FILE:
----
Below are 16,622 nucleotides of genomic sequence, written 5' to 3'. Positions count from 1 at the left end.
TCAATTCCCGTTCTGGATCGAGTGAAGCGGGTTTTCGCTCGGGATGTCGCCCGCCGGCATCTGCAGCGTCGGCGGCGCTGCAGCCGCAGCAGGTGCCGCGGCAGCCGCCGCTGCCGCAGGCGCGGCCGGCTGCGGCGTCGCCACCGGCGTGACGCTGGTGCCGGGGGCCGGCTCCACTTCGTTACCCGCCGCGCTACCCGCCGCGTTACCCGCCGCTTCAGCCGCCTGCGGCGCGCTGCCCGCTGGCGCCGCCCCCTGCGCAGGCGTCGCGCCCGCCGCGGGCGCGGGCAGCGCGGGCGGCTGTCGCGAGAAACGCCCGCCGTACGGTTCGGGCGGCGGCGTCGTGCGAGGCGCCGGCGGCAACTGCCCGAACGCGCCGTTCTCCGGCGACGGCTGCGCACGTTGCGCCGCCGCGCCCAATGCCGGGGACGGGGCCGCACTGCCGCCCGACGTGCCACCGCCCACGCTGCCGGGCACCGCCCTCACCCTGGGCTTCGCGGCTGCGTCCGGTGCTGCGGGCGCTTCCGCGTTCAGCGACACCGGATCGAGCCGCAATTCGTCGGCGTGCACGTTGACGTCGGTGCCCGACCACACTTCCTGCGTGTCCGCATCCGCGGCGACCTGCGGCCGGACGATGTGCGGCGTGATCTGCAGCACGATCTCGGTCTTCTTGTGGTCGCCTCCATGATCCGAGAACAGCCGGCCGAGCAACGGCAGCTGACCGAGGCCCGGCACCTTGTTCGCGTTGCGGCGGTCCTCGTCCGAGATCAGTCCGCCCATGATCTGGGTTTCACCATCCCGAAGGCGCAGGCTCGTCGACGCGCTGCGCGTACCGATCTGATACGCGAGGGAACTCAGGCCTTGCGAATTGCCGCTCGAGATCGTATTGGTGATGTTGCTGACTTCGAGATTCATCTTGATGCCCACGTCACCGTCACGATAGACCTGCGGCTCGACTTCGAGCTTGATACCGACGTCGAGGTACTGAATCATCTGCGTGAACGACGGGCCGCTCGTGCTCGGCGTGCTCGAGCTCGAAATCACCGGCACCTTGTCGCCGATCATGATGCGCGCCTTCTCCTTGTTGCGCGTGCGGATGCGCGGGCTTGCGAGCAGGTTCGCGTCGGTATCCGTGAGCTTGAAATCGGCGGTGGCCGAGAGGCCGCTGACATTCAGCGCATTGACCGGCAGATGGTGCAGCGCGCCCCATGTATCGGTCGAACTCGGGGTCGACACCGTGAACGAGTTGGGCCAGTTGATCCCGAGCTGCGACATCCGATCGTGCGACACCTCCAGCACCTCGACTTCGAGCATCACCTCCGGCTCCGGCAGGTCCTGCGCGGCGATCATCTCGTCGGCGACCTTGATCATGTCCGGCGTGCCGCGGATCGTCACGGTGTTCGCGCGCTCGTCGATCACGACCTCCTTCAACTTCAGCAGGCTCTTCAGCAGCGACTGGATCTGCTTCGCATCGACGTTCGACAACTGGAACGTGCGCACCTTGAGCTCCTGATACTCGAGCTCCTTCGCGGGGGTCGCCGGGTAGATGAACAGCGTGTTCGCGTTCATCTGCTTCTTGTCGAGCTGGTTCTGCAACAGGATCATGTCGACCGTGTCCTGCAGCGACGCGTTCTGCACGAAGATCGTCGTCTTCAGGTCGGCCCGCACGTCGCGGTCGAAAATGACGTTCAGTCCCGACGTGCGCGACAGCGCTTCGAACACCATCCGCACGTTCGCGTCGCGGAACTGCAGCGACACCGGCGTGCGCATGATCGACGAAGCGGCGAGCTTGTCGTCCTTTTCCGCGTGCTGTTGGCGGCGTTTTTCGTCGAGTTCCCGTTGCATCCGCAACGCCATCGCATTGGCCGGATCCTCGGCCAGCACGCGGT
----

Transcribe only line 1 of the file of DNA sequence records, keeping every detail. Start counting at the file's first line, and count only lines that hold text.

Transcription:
Below are 16,622 nucleotides of genomic sequence, written 5' to 3'. Positions count from 1 at the left end.